Supply Chain Disruptions: A New Normal

Remember when the pandemic hit and everything went haywire? Supply chains were no exception. With lockdowns and labor shortages, plus a big shift in how we shop, things got delayed and shelves went empty. We thought it would get better once the pandemic eased. But more challenges kept popping up—and they still do.

Now, disruptions are a regular part of the supply chain. But it’s not all doom and gloom. We just need to understand that supply chains are like giant global spiderwebs: They're complex, but we can plan for and tackle the ongoing issues.

The Main Disruptions

Geopolitical Issues

Places like the Red Sea, Ukraine, and Taiwan are causing headaches for global supply chains. For instance, conflicts in Gaza and attacks on ships in the Red Sea have forced shippers to avoid the Suez Canal and go around the southern tip of Africa instead, leading to a 250% increase in the cost of shipping a container.

Climate Change and Disasters

Extreme drought is affecting shipping through the Panama Canal, reducing traffic by almost 40% and making passage impossible for large cargo vessels. In 2022, the Rhine River, a key waterway in Europe, experienced severe flooding and then a drought, disrupting the movement of goods.

Labor Shortages

From truck drivers in South Korea to dock workers in Germany and the U.K., labor shortages are hitting supply chains hard. A survey revealed that 37% of supply chain and logistics leaders are facing severe labor shortages.

Create a Resilient Supply Chain

Diversify and Create Redundancy
Companies are using dual sourcing (having multiple suppliers for key goods) and nearshoring (moving manufacturing or sourcing closer to home) to reduce risk and dependence on global logistics networks.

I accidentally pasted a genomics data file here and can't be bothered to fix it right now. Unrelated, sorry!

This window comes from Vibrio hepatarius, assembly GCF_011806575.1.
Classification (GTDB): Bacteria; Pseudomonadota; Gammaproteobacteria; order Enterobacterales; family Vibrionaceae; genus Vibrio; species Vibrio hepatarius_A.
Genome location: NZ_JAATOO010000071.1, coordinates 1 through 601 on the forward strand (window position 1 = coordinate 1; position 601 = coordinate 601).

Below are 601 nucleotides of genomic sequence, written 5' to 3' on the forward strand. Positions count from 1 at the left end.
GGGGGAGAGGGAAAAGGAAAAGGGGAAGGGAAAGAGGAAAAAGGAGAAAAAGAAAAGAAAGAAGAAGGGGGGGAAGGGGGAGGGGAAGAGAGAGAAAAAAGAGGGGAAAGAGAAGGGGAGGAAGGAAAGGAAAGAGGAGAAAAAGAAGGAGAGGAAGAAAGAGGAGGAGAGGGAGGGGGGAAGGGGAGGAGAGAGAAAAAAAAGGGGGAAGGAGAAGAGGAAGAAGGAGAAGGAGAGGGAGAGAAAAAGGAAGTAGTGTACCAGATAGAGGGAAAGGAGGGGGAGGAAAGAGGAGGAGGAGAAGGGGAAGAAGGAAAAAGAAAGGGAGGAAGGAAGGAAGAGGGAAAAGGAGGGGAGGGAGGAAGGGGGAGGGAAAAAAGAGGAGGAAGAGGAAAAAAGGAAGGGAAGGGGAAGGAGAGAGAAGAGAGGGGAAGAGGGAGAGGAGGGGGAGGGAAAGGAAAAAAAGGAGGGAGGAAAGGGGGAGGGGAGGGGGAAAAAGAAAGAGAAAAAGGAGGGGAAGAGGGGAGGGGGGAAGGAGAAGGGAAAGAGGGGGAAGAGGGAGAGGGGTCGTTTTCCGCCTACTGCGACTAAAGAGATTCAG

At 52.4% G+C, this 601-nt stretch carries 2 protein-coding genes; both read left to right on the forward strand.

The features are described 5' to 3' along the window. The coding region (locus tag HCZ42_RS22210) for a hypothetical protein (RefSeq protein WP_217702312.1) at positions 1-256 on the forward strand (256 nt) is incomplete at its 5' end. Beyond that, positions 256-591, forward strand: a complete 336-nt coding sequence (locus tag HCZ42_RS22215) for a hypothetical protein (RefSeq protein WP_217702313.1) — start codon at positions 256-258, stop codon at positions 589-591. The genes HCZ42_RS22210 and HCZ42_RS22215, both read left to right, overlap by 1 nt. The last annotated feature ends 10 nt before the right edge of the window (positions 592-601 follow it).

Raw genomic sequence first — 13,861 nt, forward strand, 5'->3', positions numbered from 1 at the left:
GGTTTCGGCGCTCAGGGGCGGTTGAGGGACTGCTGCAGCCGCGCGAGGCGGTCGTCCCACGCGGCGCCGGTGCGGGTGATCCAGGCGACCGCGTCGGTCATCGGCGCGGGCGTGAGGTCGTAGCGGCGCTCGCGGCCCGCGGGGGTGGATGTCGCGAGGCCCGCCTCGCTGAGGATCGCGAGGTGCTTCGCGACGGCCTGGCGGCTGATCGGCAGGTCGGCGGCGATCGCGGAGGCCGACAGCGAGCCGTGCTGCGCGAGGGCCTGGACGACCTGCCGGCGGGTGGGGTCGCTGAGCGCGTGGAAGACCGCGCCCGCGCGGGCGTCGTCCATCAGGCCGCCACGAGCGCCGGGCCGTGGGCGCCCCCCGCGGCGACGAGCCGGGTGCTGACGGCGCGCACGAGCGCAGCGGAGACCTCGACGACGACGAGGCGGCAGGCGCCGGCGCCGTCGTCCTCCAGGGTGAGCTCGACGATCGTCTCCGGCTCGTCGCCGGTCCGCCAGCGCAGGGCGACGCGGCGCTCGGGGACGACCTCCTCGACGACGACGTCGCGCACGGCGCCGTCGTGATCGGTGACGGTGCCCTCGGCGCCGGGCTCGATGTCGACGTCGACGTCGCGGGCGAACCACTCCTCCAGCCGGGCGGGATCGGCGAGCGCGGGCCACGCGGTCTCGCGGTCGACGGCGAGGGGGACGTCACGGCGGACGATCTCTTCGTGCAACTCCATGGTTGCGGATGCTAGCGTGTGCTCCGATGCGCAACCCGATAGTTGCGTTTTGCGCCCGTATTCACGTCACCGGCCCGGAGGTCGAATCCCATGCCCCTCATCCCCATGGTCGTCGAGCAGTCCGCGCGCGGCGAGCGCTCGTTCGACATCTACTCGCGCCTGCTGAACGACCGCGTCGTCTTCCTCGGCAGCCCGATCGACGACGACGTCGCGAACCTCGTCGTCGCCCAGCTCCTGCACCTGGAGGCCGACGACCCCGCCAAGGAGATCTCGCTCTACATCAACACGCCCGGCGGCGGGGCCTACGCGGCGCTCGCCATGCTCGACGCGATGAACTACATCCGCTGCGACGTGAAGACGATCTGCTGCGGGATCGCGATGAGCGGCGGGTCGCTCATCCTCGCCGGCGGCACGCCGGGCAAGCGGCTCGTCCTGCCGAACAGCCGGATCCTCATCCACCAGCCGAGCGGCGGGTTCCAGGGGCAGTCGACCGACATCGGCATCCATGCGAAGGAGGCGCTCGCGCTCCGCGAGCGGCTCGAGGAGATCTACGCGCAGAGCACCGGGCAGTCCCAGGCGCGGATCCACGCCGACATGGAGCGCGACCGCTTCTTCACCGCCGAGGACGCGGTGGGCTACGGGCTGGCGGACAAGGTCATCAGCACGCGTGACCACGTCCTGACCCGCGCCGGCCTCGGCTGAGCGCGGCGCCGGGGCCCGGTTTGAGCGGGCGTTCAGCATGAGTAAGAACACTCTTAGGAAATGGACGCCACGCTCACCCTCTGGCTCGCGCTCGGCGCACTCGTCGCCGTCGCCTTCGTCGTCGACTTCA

Use Predictive Analytics and Scenario Planning
Knowing where goods are, how long they take to move, the cost, and the resources used allows for powerful analysis. Simulations can reveal weak spots, enable impact analysis, and help create and test contingency plans.

Making Agile Decisions
Adapting your supply chain to thrive during any crisis is crucial. Collaboration and enabling local teams to make key decisions can lead to quicker response times.

We’ve learned that our supply chains are fragile, but we’re just starting to fix them. Technologies like Radio Frequency Identification (RFID) and 2D barcodes can trace a product and provide visibility. To unlock these capabilities, we need robust digital standards that allow us to identify, capture, and share critical information across the entire supply chain. The key to a faster, more sustainable, and more resilient supply chain is creating a fully interoperable ecosystem.

How Can GS1 US Help? Supply Chain Visibility.

Everyone in a supply chain needs to know what’s available, where it is, and how much there is. But manual processes and inconsistent data structures can make it hard to share this information across the network.

Luckily, technology powered by GS1 Standards can help. Identifying the products, places, and shipments in the supply chain is a great place to start. Then tools like RFID and 2D barcodes, including QR codes, can track an item’s journey with great efficiency and accuracy. Retailers can improve inventory management, and brands can provide detailed product information to consumers.

Warehouse workers collaborating

Get Started With Supply Chain Visibility by Using a Company Prefix From GS1 US

A company prefix from GS1 US® provides an authentic way to uniquely identify products, shipping units, and locations in the supply chain and establishes the foundation for end-to-end visibility.

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